With college you don't just study for a career, you study for something that you would like to do for your life. You don't have to know right away, but don't miss out on the value that college can bring you. In the article "Actually, College Is Very Much Worth It" by Andrew J. Rotherham, the author states,"College graduates are also more likely to be in jobs with better benefits, further widening the divide" (Rotherham 80). Having a better job and a better salary is good in many ways as to being able to pay for more like a car, house, and maybe kids. Money is a struggle for a lot of people and if you go to college you get an advantage to getting more money.
The question about whether college is valuable or not has been pondered by many for quite some time. Today, this question is more important than ever as college tuition prices are rising exponentially. Some sources say that college is worth the price; that it builds human capital, teaches to live life to the fullest, and helps maintain important friendships. On the flip side, sources say that college is not worth it due to the high costs, and the fact that college graduates go into low skill jobs that don’t require college degrees anyway. In today’s workforce however, college education is a must because it lets people learn to develop communication skills, earn more money, and get high-paying jobs.
With the cost of college rising, many have asked a central question: Is a college education worth the cost? The answer, when looking at information gathered from a number of sources, is definitely yes! People who argue that college is worth it contend that college graduates have higher employment rates, bigger salaries, and more work benefits than high school graduates (Hanpenson). People who argue that college is not worth it contend that the debt from college loans is too high and delays graduates from saving for retirement, buying a house, or getting married (Hanpenson). In a modern knowledge based economy, the only thing more expensive than going to college is not going to college (Ludden).
A similar theme is found in Citizen Kane: in an effort to find happiness and acceptance Kane attempts to take refuge in collecting mere things rather than establishing secure relationships. This sort of blatant adherence to materialism is a product of capitalism broadcast to Americans by mass media, which was common criticism found in 1980s counterculture. While Kruger 's interpretation of capitalism and the public is severe disapproval, Murrow expresses hope in the relationship between mass media and capitalism. Murrow believes that mass media can become an intelligent means to educate people "inside of the existing framework" and "redound to the credit of those who finance and program it" as well (507). This more optimistic take on capitalism in America is not echoed in Kruger 's piece, however.
This is shown through the quote "It is not about inequality and fairness but about the corrosive tendency of markets. Putting a price on the good things in life can corrupt them. That's because markets don't only allocate goods; they also express and promote certain attitudes toward the goods being exchanged. Paying kids to read books might get them to read more, but also teach them to regard reading as a chore rather than a source of intrinsic satisfaction. Auctioning seats in the freshman class to the highest bidders might raise revenue but also erode the integrity of the college and the value of its diploma," (Sandel 44).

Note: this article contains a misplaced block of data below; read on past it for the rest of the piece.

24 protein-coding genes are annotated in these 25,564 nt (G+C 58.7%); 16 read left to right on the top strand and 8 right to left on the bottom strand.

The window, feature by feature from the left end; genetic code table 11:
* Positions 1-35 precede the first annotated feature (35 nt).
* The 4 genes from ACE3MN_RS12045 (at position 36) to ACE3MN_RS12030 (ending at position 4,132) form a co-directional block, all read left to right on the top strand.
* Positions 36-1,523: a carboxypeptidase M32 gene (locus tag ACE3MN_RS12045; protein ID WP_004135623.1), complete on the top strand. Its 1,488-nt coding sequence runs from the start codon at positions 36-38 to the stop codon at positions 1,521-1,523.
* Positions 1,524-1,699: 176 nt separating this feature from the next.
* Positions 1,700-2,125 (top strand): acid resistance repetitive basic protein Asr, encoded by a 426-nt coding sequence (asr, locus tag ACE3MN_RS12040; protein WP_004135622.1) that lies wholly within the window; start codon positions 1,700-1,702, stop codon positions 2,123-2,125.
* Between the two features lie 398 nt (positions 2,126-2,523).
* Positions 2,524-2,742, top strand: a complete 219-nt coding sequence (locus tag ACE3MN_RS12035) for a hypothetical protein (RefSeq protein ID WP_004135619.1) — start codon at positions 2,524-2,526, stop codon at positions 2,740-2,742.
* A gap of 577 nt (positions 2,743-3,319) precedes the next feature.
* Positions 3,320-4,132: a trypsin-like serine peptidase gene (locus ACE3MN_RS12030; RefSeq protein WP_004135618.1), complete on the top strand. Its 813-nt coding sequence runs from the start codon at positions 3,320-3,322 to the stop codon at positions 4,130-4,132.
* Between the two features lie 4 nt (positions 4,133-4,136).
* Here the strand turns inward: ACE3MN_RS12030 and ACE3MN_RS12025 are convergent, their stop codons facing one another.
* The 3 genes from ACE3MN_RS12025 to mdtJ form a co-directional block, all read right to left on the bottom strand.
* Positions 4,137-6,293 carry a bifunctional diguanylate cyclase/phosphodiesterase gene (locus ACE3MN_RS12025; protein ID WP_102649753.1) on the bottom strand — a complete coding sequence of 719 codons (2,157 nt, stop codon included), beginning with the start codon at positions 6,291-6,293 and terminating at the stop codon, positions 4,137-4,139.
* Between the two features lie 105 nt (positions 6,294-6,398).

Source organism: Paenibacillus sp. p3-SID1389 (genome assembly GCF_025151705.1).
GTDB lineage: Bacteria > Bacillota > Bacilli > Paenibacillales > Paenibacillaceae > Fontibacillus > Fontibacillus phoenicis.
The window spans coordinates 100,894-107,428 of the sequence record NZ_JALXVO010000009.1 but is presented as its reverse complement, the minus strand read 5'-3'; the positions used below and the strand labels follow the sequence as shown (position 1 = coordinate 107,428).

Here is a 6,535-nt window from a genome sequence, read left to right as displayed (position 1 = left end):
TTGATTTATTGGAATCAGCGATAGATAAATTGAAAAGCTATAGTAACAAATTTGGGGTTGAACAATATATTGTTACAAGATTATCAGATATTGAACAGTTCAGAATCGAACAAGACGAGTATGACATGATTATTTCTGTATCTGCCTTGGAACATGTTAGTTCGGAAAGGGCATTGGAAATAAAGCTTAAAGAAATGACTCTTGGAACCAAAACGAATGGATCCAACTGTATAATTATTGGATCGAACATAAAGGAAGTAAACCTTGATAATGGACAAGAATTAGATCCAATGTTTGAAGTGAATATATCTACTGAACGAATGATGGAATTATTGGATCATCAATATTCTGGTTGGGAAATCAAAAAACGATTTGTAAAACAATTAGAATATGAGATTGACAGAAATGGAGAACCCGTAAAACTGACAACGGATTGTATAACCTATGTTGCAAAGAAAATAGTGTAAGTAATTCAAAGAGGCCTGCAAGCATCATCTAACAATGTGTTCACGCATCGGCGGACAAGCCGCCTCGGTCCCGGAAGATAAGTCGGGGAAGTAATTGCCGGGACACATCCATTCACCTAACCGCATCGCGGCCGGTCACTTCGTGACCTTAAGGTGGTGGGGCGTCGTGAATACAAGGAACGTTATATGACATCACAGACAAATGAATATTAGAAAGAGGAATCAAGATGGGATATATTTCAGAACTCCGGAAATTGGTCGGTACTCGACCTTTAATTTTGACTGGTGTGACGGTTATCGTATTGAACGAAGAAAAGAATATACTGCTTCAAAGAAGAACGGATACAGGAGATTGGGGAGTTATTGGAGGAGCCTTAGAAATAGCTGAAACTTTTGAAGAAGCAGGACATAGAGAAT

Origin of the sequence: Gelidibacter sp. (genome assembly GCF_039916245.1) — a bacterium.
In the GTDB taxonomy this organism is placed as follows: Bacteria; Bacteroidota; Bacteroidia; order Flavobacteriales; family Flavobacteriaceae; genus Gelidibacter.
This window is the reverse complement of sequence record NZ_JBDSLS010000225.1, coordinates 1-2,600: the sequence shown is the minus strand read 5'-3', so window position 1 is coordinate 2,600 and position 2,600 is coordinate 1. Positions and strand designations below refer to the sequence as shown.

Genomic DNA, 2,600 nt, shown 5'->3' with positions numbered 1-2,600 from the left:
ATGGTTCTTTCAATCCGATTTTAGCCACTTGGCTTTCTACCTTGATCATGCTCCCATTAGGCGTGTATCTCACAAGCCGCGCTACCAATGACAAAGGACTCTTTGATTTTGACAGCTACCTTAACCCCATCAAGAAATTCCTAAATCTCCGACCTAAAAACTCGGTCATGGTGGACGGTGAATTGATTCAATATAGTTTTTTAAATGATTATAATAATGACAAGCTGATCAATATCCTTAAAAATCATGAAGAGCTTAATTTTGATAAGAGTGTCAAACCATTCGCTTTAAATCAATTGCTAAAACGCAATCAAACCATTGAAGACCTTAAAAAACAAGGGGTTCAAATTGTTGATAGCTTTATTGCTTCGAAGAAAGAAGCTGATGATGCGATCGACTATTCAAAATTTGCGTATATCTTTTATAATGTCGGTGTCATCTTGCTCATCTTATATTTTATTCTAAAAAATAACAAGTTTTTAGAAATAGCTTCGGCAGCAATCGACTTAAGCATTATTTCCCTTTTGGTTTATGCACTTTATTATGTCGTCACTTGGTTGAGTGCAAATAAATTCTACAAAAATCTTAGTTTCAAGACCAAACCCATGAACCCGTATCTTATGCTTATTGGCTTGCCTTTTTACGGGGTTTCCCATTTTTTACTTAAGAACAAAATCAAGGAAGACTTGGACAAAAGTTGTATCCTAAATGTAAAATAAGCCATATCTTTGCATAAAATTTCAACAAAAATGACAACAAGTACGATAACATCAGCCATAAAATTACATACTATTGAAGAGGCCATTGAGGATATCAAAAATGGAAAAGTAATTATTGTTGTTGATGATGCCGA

Many people think that it is just an extra burden on them by paying high college feeses. If you are willing to secure a good degree then it is obvious that you have to join a good college with a better reputation but at this point, many people fail to take admission in good colleges due to the hurdle of money. Many people think about going to college as pretty normal and plan for it without much of a second thought. A good College gives you a surety of a better future. The college cost varies according to the courses so one should keep in mind that what course is he willing to do?
The most common reason people go to college is for a degree. A degree is a very big deal when one is searching for their job or career. When jobs notice that you have a college degree their perspective of you is different than someone who does not have a degree. This is because college graduates are known to have better working
There are many reasons to go to college. I would like to get higher education, have more opportunity and start a tradition in my family. One reason for attending college is higher education because people with higher level of that tend to have better job security, so stay ahead of unemployment curve, hopefully with a job or the ability to get one. If I have college education I will make more money which in turn will enable I have a better lifestyle. I go to college to have more opportunity about my skills, my knowledge base and expose me to a whole new world of learning .this is a reason I go to college not to make more money but gain he knowledge and it can help me quality in fields I am interested in.